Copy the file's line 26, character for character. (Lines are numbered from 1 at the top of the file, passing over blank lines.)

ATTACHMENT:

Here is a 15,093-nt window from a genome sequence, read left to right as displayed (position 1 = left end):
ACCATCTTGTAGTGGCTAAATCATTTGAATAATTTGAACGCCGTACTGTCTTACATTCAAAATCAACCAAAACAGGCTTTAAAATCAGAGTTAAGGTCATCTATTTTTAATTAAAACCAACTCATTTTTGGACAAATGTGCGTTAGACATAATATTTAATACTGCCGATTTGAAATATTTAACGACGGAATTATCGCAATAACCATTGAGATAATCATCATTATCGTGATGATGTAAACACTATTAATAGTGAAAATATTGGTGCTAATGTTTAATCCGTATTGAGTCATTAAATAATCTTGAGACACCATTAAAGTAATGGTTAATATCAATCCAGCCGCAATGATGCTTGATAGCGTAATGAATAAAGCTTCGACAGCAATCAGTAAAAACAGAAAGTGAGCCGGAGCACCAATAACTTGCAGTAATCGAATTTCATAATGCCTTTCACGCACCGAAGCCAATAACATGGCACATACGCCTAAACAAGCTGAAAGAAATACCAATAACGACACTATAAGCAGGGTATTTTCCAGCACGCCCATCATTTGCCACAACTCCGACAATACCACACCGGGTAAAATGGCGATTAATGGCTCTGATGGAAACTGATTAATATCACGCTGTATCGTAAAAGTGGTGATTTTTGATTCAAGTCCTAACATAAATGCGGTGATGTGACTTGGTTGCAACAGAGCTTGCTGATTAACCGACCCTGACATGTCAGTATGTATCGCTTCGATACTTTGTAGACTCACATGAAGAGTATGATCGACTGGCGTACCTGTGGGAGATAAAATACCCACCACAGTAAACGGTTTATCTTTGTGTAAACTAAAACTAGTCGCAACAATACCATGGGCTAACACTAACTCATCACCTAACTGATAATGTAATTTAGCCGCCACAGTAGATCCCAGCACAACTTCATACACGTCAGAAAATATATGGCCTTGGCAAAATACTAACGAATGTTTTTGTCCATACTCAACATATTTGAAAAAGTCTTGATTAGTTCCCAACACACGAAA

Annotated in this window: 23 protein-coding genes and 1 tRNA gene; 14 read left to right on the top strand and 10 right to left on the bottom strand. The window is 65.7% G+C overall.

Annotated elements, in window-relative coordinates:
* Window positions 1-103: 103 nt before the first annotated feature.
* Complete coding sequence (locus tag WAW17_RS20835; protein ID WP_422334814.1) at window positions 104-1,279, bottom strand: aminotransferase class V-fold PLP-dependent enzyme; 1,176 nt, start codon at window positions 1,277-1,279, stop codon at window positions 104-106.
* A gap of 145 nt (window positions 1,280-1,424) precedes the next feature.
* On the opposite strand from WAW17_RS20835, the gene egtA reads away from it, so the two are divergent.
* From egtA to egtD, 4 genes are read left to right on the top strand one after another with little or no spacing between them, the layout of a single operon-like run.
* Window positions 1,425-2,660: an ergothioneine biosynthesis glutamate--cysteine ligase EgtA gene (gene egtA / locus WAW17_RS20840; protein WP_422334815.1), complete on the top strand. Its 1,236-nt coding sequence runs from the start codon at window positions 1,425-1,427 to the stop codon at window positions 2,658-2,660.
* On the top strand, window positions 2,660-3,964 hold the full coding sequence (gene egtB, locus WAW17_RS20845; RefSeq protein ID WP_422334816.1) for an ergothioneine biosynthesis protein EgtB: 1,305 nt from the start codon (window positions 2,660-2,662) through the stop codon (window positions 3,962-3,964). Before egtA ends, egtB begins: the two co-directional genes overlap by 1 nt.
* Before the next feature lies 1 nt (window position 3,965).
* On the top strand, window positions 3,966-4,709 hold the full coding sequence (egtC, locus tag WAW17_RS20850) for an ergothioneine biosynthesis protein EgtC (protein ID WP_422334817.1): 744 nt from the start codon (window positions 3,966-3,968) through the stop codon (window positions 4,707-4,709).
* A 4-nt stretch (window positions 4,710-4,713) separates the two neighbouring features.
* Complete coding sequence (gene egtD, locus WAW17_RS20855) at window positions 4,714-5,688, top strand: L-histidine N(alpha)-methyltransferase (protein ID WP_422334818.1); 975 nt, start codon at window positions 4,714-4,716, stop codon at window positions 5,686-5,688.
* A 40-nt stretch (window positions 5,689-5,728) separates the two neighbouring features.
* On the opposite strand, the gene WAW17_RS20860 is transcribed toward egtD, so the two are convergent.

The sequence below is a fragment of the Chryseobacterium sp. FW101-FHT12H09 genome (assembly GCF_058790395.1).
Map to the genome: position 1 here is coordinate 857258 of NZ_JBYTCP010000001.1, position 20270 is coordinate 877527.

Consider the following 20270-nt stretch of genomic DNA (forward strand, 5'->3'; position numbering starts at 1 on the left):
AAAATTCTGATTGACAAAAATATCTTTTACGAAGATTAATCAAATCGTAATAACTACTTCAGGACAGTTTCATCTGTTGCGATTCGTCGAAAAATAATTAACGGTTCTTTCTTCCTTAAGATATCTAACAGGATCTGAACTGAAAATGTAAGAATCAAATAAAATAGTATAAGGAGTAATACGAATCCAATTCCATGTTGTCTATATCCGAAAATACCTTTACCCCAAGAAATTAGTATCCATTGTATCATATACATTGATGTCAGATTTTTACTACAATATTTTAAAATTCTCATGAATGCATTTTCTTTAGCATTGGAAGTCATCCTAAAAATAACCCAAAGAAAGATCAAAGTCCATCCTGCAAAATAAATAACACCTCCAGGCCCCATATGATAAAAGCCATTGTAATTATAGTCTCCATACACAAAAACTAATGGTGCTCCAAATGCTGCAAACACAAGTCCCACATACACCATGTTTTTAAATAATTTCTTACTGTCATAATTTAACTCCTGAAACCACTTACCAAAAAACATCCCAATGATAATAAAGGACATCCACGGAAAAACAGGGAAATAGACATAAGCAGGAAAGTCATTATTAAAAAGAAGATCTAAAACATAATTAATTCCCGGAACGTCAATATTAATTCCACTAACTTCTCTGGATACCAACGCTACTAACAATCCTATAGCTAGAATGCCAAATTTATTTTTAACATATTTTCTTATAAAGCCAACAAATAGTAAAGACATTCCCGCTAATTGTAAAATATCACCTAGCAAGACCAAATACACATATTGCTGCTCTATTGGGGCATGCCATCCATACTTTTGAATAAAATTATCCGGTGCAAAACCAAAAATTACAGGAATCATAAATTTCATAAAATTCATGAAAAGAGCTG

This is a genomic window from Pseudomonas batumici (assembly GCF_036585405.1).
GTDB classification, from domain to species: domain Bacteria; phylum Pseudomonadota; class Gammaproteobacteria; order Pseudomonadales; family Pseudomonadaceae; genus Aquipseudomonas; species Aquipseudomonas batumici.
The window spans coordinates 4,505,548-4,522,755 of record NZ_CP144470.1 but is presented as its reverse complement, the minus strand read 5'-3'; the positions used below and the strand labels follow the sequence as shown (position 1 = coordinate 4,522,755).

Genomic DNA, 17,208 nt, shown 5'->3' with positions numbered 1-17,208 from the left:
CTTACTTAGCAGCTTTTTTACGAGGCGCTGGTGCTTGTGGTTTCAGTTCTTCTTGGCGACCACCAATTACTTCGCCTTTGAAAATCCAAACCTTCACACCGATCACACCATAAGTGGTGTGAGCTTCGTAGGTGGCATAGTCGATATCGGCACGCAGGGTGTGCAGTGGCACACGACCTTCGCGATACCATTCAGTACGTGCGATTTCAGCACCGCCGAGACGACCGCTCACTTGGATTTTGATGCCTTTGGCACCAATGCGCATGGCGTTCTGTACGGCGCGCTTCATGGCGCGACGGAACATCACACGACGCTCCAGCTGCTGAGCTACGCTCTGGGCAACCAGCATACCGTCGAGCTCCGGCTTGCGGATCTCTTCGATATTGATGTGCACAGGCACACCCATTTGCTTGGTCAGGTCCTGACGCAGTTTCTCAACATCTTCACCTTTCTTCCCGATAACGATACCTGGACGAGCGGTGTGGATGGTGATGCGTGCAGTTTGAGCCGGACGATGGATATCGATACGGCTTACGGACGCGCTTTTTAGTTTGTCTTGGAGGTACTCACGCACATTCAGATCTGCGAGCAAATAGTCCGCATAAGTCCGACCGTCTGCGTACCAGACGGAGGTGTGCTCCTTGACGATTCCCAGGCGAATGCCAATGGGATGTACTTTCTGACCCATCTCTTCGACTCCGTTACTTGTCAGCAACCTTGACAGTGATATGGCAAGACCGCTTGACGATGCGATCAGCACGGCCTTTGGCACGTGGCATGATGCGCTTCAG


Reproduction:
CTTACTTAGCAGCTTTTTTACGAGGCGCTGGTGCTTGTGGTTTCAGTTCTTCTTGGCGACCACCAATTACTTCGCCTTTGAAAATCCAAACCTTCACACCGATCACACCATAAGTGGTGTGAGCTTCGTAGGTGGCATAGTCGATATCGGCACGCAGGGTGTGCAGTGGCACACGACCTTCGCGATACCATTCAGTACGTGCGATTTCAGCACCGCCGAGACGACCGCTCACTTGGATTTTGATGCCTTTGGCACCAATGCGCATGGCGTTCTGTACGGCGCGCTTCATGGCGCGACGGAACATCACACGACGCTCCAGCTGCTGAGCTACGCTCTGGGCAACCAGCATACCGTCGAGCTCCGGCTTGCGGATCTCTTCGATATTGATGTGCACAGGCACACCCATTTGCTTGGTCAGGTCCTGACGCAGTTTCTCAACATCTTCACCTTTCTTCCCGATAACGATACCTGGACGAGCGGTGTGGATGGTGATGCGTGCAGTTTGAGCCGGACGATGGATATCGATACGGCTTACGGACGCGCTTTTTAGTTTGTCTTGGAGGTACTCACGCACATTCAGATCTGCGAGCAAATAGTCCGCATAAGTCCGACCGTCTGCGTACCAGACGGAGGTGTGCTCCTTGACGATTCCCAGGCGAATGCCAATGGGATGTACTTTCTGACCCATCTCTTCGACTCCGTTACTTGTCAGCAACCTTGACAGTGATATGGCAAGACCGCTTGACGATGCGATCAGCACGGCCTTTGGCACGTGGCATGATGCGCTTCAG